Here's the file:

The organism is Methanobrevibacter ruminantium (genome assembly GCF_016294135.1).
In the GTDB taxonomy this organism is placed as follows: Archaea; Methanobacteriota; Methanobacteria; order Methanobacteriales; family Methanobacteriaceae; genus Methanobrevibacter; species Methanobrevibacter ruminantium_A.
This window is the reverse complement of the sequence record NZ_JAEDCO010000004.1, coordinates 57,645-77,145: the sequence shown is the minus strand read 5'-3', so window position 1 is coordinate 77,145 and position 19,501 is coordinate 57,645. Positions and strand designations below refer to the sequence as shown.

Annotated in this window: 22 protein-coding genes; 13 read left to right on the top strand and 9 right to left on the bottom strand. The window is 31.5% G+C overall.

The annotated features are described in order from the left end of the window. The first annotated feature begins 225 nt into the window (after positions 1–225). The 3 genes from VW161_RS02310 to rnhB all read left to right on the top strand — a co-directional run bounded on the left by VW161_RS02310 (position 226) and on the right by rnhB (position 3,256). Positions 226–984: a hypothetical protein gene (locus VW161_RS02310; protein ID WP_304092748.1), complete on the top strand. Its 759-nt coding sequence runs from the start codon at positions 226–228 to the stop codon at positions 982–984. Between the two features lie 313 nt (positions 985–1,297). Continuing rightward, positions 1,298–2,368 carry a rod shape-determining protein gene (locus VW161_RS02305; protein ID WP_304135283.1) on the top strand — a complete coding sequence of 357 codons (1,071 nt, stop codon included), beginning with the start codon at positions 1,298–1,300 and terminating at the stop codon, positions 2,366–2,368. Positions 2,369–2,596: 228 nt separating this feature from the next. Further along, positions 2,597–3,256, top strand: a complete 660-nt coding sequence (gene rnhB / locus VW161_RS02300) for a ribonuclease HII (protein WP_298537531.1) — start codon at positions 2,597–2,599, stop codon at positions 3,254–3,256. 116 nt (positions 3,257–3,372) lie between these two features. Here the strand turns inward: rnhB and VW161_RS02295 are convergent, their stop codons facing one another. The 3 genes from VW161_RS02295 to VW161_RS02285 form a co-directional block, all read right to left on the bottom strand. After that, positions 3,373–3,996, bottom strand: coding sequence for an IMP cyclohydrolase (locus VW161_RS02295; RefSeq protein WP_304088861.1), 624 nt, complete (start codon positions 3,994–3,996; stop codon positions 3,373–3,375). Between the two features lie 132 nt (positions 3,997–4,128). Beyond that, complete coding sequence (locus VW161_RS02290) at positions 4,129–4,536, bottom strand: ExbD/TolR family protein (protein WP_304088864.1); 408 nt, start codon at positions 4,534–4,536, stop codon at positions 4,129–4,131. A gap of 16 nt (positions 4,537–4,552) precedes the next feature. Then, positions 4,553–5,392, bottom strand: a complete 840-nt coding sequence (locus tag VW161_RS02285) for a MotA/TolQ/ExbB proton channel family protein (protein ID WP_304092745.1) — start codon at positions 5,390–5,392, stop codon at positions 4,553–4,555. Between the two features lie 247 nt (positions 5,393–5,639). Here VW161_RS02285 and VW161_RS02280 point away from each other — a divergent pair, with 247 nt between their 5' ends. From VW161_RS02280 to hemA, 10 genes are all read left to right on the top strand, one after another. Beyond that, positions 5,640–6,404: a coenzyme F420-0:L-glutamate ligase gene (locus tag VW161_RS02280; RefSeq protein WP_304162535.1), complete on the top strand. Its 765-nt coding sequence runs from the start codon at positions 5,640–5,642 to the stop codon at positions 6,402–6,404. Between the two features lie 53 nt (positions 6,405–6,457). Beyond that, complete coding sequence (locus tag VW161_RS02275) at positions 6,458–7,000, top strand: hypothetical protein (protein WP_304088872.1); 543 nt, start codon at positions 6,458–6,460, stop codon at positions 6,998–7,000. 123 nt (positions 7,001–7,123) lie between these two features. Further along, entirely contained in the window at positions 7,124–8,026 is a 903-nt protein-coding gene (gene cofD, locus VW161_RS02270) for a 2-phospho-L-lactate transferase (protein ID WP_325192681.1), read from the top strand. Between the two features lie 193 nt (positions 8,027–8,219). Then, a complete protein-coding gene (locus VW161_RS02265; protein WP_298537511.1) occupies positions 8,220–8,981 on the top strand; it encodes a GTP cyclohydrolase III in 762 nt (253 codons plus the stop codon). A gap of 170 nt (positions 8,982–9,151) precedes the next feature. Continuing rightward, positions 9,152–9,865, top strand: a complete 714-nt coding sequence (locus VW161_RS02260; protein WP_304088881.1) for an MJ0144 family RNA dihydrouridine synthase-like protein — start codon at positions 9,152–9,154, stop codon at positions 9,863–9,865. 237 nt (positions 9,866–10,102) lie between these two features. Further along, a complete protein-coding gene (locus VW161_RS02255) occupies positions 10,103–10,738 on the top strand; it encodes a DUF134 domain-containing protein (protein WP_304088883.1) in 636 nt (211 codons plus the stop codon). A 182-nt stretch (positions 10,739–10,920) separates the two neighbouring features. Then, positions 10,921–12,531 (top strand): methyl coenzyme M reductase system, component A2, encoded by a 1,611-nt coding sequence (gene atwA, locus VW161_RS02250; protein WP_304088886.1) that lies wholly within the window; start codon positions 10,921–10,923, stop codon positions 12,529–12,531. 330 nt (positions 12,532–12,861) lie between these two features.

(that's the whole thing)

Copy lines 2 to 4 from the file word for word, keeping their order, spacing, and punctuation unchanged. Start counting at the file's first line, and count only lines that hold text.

In the GTDB taxonomy this organism is placed as follows: Archaea; Methanobacteriota; Methanobacteria; order Methanobacteriales; family Methanobacteriaceae; genus Methanobrevibacter; species Methanobrevibacter ruminantium_A.
This window is the reverse complement of the sequence record NZ_JAEDCO010000004.1, coordinates 57,645-77,145: the sequence shown is the minus strand read 5'-3', so window position 1 is coordinate 77,145 and position 19,501 is coordinate 57,645. Positions and strand designations below refer to the sequence as shown.

Annotated in this window: 22 protein-coding genes; 13 read left to right on the top strand and 9 right to left on the bottom strand. The window is 31.5% G+C overall.